By Besha Rodell
By Patrick Range McDonald
By Michael Goldstein
By Dennis Romero
By Sarah Fenske
By Matthew Mullins
By Patrick Range McDonald
By LA Weekly
Have you ever smelled Manny Pacquiao? You can. The Filipino boxer has an official fragrance now. It does not, as some people believe, contain droplets of his sweat or extracts of his testosterone or blood. Nor does it smell like gym socks.
"It smells not how a boxer smells, but how he wants to smell," said Neal Harris, Pacquiao's perfumier. And in the view of people who know such things, that smell would be citrusy on top, woody with hints of lavender and nutmeg, sage for spiciness in the middle, and sweet, rich, and musky with a touch of vanilla, amber and cedar at the base.
While waiting for Pacquiao to come over to cut the ribbon at the grand opening of his new all-Manny-all-the-time merchandise store in Hollywood, Harris and Pacquiao's lawyers discussed the cologne.
"Manny made the scent himself," Harris said. "He didn't just say 'do it' and give you a check. No, this is really his. This is his creation. We had 15 different directions, and he smelled them and narrowed it down. The way he can focus on something is unbelievable."
Above all, Harris said, Pacquiao wanted freshness.
The process of creating the fragrance began in January. Harris and Pacquiao met at the boxer's Los Angeles condominium on Sundays after church to sniff their way through many little glass vials of scents. (Pacquiao, apparently, has not only a good chin, but a good nose. Like the rest of him, it does not get tired.)
He whittled the field down to two, then one. Then the project went on hiatus for a bit because Pacquiao had other things to do — train for a fight, win it, pick up his award as fighter of the decade, win a congressional election back home against an entrenched incumbent in a district rife with corruption. That kind of stuff.
Then came the truly hard work of finding scientists to whip up a batch of cologne.
"There was an urban legend that there were two Filipino chemists who were behind all these high-end American scents. You know, it was gossip in the community," said the lawyer, Marsha Dungog. "It turns out the legends were true. Boy, it was an effort to find these two women. I call them the Chemical Sisters, but they're not really sisters. They're professors. They're the best of the best.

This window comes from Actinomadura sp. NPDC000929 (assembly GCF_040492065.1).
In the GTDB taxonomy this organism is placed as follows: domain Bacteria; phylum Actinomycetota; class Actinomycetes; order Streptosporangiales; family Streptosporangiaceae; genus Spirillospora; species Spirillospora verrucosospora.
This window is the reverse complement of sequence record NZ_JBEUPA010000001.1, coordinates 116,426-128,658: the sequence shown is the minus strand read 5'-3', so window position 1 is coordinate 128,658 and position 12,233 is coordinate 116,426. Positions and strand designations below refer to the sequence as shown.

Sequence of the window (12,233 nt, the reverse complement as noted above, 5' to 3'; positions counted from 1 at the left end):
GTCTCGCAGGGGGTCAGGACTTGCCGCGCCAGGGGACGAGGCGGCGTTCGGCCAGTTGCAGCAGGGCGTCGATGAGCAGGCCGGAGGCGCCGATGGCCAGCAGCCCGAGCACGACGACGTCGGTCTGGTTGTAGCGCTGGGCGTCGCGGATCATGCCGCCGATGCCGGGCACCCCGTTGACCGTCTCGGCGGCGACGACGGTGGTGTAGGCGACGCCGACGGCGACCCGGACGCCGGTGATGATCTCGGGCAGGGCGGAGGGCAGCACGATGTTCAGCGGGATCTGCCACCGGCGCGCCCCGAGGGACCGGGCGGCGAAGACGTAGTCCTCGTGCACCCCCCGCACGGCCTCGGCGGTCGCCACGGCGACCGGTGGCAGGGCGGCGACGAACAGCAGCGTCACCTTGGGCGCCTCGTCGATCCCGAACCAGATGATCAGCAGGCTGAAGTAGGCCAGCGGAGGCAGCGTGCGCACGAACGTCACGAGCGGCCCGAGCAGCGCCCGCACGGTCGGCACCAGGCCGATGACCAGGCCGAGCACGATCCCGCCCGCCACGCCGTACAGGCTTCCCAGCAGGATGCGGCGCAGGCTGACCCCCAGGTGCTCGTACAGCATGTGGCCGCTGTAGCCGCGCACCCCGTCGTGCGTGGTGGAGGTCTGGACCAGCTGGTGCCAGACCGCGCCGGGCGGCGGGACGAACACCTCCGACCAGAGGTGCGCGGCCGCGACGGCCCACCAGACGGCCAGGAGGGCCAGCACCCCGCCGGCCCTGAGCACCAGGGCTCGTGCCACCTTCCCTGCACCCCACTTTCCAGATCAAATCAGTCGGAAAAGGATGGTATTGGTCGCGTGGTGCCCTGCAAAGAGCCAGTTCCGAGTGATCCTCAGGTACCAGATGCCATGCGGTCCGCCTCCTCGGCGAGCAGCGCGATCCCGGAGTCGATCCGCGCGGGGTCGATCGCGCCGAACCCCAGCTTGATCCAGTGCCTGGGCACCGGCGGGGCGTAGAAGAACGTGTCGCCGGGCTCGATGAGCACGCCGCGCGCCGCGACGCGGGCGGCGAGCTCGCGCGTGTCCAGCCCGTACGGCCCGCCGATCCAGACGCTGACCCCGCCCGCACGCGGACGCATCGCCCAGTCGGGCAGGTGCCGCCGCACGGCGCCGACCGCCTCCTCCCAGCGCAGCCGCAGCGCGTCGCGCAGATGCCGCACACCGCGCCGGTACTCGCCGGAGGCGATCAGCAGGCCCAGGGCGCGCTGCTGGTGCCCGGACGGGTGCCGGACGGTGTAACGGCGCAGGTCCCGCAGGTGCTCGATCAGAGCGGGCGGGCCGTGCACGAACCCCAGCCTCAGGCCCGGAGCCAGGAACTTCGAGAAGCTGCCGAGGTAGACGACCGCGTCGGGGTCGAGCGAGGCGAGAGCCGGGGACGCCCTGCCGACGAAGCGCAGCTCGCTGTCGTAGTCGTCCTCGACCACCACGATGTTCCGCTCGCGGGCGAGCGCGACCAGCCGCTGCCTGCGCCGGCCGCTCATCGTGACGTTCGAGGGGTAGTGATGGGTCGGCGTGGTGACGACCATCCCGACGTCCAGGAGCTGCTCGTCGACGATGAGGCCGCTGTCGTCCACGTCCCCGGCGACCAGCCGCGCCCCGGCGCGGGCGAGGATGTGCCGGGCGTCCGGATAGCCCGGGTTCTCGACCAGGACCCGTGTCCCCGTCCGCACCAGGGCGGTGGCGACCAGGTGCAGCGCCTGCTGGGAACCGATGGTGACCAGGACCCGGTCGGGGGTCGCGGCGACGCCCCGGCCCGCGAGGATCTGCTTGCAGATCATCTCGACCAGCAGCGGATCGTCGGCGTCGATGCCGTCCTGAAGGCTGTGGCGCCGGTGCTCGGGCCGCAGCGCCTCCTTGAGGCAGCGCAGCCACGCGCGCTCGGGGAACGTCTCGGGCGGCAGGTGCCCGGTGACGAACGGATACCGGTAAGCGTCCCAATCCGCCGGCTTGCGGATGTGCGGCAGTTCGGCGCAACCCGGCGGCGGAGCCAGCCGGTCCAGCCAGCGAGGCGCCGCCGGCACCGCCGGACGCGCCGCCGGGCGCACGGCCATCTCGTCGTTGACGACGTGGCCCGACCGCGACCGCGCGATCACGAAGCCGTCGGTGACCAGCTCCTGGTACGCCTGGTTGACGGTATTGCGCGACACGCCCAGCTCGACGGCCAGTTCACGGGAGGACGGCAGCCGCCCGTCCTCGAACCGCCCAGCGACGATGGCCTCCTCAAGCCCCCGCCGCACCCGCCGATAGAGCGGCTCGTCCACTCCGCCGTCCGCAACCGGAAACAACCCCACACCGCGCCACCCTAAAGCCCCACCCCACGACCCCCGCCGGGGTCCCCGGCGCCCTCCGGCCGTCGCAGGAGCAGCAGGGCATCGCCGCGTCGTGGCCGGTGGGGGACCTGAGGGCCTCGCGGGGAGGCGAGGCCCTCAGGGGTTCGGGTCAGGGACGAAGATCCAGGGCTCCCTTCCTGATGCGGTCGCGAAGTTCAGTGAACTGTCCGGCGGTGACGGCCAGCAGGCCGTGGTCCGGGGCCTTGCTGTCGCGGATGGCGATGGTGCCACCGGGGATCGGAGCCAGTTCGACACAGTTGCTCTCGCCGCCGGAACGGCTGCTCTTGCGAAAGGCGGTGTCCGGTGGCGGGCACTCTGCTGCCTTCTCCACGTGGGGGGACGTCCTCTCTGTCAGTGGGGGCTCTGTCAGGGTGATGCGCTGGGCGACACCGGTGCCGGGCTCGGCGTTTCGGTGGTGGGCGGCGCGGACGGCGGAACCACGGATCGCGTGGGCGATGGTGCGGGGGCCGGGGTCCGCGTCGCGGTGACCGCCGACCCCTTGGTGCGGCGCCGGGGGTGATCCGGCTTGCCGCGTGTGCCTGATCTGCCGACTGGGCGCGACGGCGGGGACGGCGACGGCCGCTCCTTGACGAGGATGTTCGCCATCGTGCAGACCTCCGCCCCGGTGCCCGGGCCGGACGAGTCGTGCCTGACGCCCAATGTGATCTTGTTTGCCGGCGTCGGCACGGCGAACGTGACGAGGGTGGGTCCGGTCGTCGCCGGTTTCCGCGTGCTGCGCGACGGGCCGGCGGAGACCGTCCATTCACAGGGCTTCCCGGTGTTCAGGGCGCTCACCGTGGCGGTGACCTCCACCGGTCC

"And you know how Pacquiao loves working with Filipinos. That's basically how the scent came about. He chose the scent, and the Chemical Sisters manufactured it in their lab."
As the perfumier and the lawyers and the chemists and the marketing contingent of Team Pacquiao see it, the "Scent of the Champion" will have various applications ranging from the expected (body lotion) to the unexpected (hand sanitizers) to the sublimely odd (car fresheners).
Manny Pacquiao's fragrance is called MP7. The reigning champion of the perfume world, Chanel No. 5, or "le monstre," a bottle of which sells every 55 seconds, is said to have gotten its name from being the fifth sample Coco Chanel chose. The seven in MP7, however, is much less conceptual. It refers to Pacquiao's seven world boxing titles.
For a few, the scent was pleasant but overpowering. It permeated the new store, threatening to knock you out. Wafting from special fans equipped with pouches of cologne-infused ceramic beads, it settled into the molecular structure of T-shirts and posters and other boxing memorabilia. It was rather a lot of Pacquiao for one small space.
To two young girls who failed to get the champ's autograph, it smelled like disappointment. Sweet and bitter. Research suggests that scent memory is the strongest kind of memory, so maybe at a distant point in the future, when some hunk walks by wearing a spritz of Manny Pacquiao, those girls will be instantly transported back to this wonderful but woeful day when they came so near, yet remained so far.
To others, it just smelled like lemon. But the majority seemed to like it. Mostly, it smells like money. Or Manny. Same difference.